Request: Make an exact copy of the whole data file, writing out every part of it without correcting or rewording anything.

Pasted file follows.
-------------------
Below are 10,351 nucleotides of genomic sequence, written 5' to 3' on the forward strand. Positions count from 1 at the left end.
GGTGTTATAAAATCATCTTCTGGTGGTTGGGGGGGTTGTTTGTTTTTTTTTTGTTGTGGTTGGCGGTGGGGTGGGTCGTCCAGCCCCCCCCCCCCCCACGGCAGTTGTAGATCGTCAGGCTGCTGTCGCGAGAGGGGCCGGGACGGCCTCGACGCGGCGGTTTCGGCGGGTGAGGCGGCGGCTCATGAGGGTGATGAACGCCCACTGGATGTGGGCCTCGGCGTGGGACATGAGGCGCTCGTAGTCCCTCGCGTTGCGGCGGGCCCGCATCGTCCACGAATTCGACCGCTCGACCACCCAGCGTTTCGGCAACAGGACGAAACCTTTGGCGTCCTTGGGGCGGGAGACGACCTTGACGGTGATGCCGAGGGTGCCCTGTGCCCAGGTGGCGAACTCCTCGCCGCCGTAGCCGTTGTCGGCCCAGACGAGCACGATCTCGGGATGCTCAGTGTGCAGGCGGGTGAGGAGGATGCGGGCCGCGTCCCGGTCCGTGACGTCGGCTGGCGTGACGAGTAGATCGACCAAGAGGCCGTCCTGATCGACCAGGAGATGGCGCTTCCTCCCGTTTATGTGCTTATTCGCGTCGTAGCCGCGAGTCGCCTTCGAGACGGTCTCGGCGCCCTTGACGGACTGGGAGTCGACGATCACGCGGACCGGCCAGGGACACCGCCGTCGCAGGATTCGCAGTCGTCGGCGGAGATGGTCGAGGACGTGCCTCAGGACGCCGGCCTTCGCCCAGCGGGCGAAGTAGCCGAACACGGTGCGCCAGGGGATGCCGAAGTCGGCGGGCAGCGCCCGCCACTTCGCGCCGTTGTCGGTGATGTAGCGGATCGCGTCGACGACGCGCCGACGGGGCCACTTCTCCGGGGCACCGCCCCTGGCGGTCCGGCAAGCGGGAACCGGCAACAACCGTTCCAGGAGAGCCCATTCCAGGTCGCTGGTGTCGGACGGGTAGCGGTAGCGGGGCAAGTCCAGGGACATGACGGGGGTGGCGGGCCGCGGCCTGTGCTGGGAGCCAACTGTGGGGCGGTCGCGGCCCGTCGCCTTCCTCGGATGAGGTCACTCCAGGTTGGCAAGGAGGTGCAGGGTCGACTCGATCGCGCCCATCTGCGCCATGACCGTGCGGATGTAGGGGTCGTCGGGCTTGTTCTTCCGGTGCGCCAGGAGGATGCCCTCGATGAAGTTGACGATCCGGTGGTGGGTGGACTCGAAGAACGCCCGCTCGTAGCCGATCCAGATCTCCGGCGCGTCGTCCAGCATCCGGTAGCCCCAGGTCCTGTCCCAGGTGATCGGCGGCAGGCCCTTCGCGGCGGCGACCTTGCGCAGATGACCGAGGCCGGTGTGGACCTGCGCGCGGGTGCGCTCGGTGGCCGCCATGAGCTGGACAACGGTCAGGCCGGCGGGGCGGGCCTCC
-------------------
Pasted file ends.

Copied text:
Below are 10,351 nucleotides of genomic sequence, written 5' to 3' on the forward strand. Positions count from 1 at the left end.
GGTGTTATAAAATCATCTTCTGGTGGTTGGGGGGGTTGTTTGTTTTTTTTTTGTTGTGGTTGGCGGTGGGGTGGGTCGTCCAGCCCCCCCCCCCCCCACGGCAGTTGTAGATCGTCAGGCTGCTGTCGCGAGAGGGGCCGGGACGGCCTCGACGCGGCGGTTTCGGCGGGTGAGGCGGCGGCTCATGAGGGTGATGAACGCCCACTGGATGTGGGCCTCGGCGTGGGACATGAGGCGCTCGTAGTCCCTCGCGTTGCGGCGGGCCCGCATCGTCCACGAATTCGACCGCTCGACCACCCAGCGTTTCGGCAACAGGACGAAACCTTTGGCGTCCTTGGGGCGGGAGACGACCTTGACGGTGATGCCGAGGGTGCCCTGTGCCCAGGTGGCGAACTCCTCGCCGCCGTAGCCGTTGTCGGCCCAGACGAGCACGATCTCGGGATGCTCAGTGTGCAGGCGGGTGAGGAGGATGCGGGCCGCGTCCCGGTCCGTGACGTCGGCTGGCGTGACGAGTAGATCGACCAAGAGGCCGTCCTGATCGACCAGGAGATGGCGCTTCCTCCCGTTTATGTGCTTATTCGCGTCGTAGCCGCGAGTCGCCTTCGAGACGGTCTCGGCGCCCTTGACGGACTGGGAGTCGACGATCACGCGGACCGGCCAGGGACACCGCCGTCGCAGGATTCGCAGTCGTCGGCGGAGATGGTCGAGGACGTGCCTCAGGACGCCGGCCTTCGCCCAGCGGGCGAAGTAGCCGAACACGGTGCGCCAGGGGATGCCGAAGTCGGCGGGCAGCGCCCGCCACTTCGCGCCGTTGTCGGTGATGTAGCGGATCGCGTCGACGACGCGCCGACGGGGCCACTTCTCCGGGGCACCGCCCCTGGCGGTCCGGCAAGCGGGAACCGGCAACAACCGTTCCAGGAGAGCCCATTCCAGGTCGCTGGTGTCGGACGGGTAGCGGTAGCGGGGCAAGTCCAGGGACATGACGGGGGTGGCGGGCCGCGGCCTGTGCTGGGAGCCAACTGTGGGGCGGTCGCGGCCCGTCGCCTTCCTCGGATGAGGTCACTCCAGGTTGGCAAGGAGGTGCAGGGTCGACTCGATCGCGCCCATCTGCGCCATGACCGTGCGGATGTAGGGGTCGTCGGGCTTGTTCTTCCGGTGCGCCAGGAGGATGCCCTCGATGAAGTTGACGATCCGGTGGTGGGTGGACTCGAAGAACGCCCGCTCGTAGCCGATCCAGATCTCCGGCGCGTCGTCCAGCATCCGGTAGCCCCAGGTCCTGTCCCAGGTGATCGGCGGCAGGCCCTTCGCGGCGGCGACCTTGCGCAGATGACCGAGGCCGGTGTGGACCTGCGCGCGGGTGCGCTCGGTGGCCGCCATGAGCTGGACAACGGTCAGGCCGGCGGGGCGGGCCTCC